Category Archives: Economy

Older industrial cities are key to addressing rising regional inequality

Source: Alan Berube and Cecile Murray, Brookings Institution, April 23, 2018

The United States is about to enter its 10th year of economic expansion, dating back to the end of the Great Recession in June 2009. Job growth is robust, the unemployment rate is low, and median household income is at an all-time high.

Yet there remains a strong sense, punctuated by the results of the 2016 presidential election, that many parts of the country have been left behind in the rising tide.

Regional inequality is on the rise
The evidence backs this up. Almost four in five urban areas nationwide had household incomes in 2016 at least 5 percent lower than their levels in 1999. Many of the hardest-hit communities were small to mid-sized areas throughout the Midwest, Northeast, and Southeast still feeling the effects of long-run industrial decline…..

Economic Development Tax Incentives Evaluation Act: Evaluation of “Motion Picture Production Tax Credits” – Tax Years 2013 through 2015

Source: State of Rhode Island, Office of Revenue Analysis, March 16, 2018

Part I: Introduction

Pursuant to Rhode Island General Laws § 44-48.2-4, titled Rhode Island Economic Development Tax Incentives Evaluation Act of 2013, the Chief of the Office of Revenue Analysis (ORA) is required to produce, in consultation with the Director of the Economic Development Corporation, the Director of the Office of Management and Budget, and the Director of the Department of Labor and Training, a report that contains analyses of economic development tax incentives as listed in R.I. Gen. Laws § 44-48.2-3(1). According to R.I. Gen. Laws § 44-48.2-4(1), the report “[s]hall be completed at least once between July 1, 2014, and June 30, 2017, and no less than once every three (3) years thereafter”. ….

Part II: Benchmarking Motion Picture Activity in Rhode Island, Selected Comparison States, and Nationwide

An understanding of current and historical motion picture production activity in Rhode Island as well as in comparison states and the nation provides context to the economic environment in which the MPPTC program operates. First, the benchmarking analysis contained within this part presents information on the availability of tax benefits targeting the motion picture industry in Rhode Island and in comparison states. Next, this part presents data highlighting current levels and long-term trends in motion picture production activity and employment and evaluate Rhode Island’s relative performance and on key economic indices.

ORA focused its investigation of motion picture activity, employment, and availability of tax incentives targeting motion picture production in four comparison states. The selected states are two neighbors, Massachusetts and Connecticut, in addition to two national leaders in motion picture production, New York and California. Additionally, this report includes selected comparisons to national data to allow the reader to consider the state-level data in the context of national levels, trends, and cycles. ….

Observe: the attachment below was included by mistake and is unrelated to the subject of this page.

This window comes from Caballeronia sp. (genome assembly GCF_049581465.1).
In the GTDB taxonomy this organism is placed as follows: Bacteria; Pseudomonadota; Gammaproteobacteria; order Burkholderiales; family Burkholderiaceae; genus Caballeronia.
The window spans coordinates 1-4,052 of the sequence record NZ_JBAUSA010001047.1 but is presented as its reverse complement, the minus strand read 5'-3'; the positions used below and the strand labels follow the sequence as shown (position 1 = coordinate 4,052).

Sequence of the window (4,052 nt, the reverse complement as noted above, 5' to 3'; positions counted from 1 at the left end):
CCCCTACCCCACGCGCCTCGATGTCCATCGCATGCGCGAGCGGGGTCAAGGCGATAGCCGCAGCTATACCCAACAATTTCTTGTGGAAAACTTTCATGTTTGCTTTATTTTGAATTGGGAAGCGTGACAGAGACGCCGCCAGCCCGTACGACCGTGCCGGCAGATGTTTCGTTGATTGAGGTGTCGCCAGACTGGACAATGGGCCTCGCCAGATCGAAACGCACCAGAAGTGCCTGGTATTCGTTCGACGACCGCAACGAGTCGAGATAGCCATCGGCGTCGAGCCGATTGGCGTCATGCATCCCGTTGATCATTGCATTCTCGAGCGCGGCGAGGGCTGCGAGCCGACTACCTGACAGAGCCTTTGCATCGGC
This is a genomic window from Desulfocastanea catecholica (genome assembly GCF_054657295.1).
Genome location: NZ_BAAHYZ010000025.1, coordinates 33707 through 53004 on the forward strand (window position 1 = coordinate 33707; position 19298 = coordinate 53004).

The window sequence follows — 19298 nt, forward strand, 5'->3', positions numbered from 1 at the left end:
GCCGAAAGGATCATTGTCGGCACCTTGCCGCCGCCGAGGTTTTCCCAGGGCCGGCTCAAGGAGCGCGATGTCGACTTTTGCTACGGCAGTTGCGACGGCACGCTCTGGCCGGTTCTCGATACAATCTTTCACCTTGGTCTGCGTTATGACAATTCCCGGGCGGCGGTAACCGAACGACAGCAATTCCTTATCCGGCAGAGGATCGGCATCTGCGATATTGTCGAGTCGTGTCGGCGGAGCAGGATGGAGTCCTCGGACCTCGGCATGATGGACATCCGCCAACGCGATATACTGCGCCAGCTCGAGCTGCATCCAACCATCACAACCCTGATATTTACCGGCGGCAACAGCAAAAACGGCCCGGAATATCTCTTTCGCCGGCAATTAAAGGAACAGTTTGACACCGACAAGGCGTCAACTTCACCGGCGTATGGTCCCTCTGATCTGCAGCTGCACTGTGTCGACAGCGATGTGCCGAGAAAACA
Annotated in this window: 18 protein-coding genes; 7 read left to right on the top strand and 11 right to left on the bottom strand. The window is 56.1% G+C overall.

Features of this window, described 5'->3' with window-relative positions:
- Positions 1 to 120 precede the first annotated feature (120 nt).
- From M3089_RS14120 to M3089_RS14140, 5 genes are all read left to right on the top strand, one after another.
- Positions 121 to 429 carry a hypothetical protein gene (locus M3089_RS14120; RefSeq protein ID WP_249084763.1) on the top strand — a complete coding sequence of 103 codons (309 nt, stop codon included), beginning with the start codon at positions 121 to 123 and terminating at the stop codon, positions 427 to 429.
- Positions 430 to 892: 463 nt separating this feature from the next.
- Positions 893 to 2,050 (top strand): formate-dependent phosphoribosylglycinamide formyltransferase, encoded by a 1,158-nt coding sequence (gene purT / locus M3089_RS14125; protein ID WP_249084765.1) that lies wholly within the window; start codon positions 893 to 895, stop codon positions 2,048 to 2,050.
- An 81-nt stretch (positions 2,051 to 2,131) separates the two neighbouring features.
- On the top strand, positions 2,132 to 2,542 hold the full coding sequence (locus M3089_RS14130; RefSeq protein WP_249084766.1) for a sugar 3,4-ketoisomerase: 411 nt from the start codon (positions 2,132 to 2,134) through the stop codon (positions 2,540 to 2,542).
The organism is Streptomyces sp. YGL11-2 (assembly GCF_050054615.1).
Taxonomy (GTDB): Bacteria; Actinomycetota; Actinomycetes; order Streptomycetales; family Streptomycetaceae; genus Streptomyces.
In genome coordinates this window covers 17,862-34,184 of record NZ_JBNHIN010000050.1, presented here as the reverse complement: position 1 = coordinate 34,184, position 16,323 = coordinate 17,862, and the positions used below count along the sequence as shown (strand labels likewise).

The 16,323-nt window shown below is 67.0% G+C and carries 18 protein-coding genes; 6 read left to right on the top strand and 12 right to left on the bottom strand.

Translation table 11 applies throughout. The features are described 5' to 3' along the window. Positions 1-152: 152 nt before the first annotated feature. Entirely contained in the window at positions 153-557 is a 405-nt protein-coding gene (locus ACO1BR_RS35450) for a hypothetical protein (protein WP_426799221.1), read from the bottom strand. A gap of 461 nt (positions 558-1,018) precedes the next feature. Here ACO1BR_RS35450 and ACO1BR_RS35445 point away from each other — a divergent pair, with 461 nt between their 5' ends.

Part III: Report Data Description

Part IV: Evaluation of the Economic Impact of the Tax Credit

Part V: Discussion and Recommendations

ORA Recommendations
Finding #1: The statutory goals of the MPPTC are poorly defined and performance measured against statutory objectives is relatively poor. ….
Finding #2: Current data reporting requirements lead to inconsistent and unreliable data on program performance. ….
Finding #3: MPPTC program fails to breakeven; program has negative return on investment. ….
Finding #4: Credit usage is low relative to the annual aggregate cap of $15.0 million, suggesting that the program is out-of-touch with the motion picture industry, and making revenue impacts difficult to predict. ….
Finding #5: MPPTC does contain a sunset provision, representing a best practice of tax incentive design. ….

Related:
Study: RI taxpayers lost $1.8 million a year on film tax credits
Source: Ted Nesi and Steve Nielsen, WPRI, April 16, 2018

State Study Finds RI Film/TV Incentives Generate Only 27 Cents For Every Dollar Spent
Source: Ian Donnis, Rhode Island Public Radio, April 18, 2018

A Macro Analysis of the Return on Investment of the Rhode Island Motion Picture Production Tax Credits
Source: State of Rhode Island, Office of Revenue Analysis, Discussion Paper, July 24, 2008

Infrastructure Reality Check

Source: Sarah Crane, Regional Financial Review, Volume 28 Number 7, March 2018
(subscription required)

This article assesses the magnitude of needed U.S. infrastructure spending and compares it to current proposals. Further, it assesses the multiplier effect of such spending and finds that it is stronger during a recession and the immediate recovery period when there is considerable idle resources in the economy.

Waiting — and Waiting– For Corporate Tax Cuts to Deliver Those Wage Hikes

Source: Manuel Madrid, American Prospect, April 13, 2018

Though if you’re a CEO or shareholder, the new tax cuts are the gift that keeps on giving. ….